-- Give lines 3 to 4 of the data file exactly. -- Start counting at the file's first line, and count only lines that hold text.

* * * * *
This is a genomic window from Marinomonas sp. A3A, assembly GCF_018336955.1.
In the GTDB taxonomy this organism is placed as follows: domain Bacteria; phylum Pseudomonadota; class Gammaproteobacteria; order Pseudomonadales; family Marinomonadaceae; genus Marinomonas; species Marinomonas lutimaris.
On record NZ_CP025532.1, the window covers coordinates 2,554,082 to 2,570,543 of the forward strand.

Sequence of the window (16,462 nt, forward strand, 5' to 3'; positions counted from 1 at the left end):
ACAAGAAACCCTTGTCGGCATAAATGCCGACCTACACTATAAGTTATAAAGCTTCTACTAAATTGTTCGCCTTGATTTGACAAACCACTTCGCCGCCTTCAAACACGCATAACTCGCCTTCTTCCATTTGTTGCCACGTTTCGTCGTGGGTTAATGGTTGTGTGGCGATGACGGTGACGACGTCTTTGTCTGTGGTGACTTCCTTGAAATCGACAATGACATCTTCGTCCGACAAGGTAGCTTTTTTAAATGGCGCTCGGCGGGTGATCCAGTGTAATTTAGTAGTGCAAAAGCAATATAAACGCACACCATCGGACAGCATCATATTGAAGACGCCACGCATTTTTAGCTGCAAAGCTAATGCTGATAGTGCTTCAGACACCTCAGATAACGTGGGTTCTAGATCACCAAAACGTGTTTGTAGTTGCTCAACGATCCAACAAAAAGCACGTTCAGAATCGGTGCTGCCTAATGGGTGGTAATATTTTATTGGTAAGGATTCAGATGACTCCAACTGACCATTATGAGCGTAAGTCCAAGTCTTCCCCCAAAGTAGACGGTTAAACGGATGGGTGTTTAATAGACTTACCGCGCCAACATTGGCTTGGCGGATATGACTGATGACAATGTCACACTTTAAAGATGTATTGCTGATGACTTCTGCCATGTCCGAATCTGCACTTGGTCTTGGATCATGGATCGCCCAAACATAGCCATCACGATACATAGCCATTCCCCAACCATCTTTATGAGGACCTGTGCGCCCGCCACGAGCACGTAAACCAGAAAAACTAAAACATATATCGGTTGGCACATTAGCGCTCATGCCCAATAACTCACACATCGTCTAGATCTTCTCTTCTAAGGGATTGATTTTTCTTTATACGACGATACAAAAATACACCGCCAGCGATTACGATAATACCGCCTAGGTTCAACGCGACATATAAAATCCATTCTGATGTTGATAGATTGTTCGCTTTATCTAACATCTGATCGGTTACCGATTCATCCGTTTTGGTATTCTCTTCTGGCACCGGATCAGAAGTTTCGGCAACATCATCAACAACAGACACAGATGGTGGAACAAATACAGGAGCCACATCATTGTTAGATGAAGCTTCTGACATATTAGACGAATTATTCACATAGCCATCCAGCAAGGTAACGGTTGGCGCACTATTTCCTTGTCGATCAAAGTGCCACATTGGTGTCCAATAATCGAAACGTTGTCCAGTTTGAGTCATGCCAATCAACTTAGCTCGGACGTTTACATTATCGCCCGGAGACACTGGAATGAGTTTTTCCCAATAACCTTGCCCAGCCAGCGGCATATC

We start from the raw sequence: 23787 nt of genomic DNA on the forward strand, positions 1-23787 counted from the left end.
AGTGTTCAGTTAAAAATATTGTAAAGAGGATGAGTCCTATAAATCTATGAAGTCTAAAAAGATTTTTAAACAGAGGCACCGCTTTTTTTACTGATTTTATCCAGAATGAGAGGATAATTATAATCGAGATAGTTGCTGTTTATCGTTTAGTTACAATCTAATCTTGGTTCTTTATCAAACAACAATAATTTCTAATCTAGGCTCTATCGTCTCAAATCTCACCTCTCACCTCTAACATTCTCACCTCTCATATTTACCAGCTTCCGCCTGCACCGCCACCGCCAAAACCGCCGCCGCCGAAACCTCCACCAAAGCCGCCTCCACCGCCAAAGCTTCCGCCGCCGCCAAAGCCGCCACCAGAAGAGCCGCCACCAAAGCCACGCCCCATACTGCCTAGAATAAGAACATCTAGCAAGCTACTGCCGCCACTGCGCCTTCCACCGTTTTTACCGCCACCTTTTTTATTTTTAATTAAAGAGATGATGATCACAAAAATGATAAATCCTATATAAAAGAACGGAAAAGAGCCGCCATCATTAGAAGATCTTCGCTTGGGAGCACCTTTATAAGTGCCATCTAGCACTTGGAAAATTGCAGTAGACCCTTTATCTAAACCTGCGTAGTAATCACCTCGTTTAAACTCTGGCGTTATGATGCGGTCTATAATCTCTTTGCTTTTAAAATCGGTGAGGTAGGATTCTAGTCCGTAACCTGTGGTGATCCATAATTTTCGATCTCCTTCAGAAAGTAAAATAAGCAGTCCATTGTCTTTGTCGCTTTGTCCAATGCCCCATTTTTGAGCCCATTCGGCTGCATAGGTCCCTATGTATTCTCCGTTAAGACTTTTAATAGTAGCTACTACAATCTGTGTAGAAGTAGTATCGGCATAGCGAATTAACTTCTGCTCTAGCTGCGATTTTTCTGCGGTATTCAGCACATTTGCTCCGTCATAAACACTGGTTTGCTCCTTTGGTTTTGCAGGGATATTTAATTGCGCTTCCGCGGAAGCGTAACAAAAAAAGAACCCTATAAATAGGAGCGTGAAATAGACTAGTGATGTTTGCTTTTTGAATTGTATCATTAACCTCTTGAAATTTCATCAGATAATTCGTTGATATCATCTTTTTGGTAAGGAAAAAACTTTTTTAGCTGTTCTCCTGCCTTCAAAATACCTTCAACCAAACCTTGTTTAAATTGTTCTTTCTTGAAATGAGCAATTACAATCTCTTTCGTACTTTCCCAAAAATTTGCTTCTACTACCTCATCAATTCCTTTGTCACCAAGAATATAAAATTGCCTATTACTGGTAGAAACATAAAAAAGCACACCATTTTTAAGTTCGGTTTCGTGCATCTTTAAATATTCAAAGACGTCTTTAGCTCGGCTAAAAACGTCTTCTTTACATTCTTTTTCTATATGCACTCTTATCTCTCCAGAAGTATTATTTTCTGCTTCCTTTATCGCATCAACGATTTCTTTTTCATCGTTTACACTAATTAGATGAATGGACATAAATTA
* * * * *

On record NZ_CP025532.1, the window covers coordinates 2,554,082 to 2,570,543 of the forward strand.

Sequence of the window (16,462 nt, forward strand, 5' to 3'; positions counted from 1 at the left end):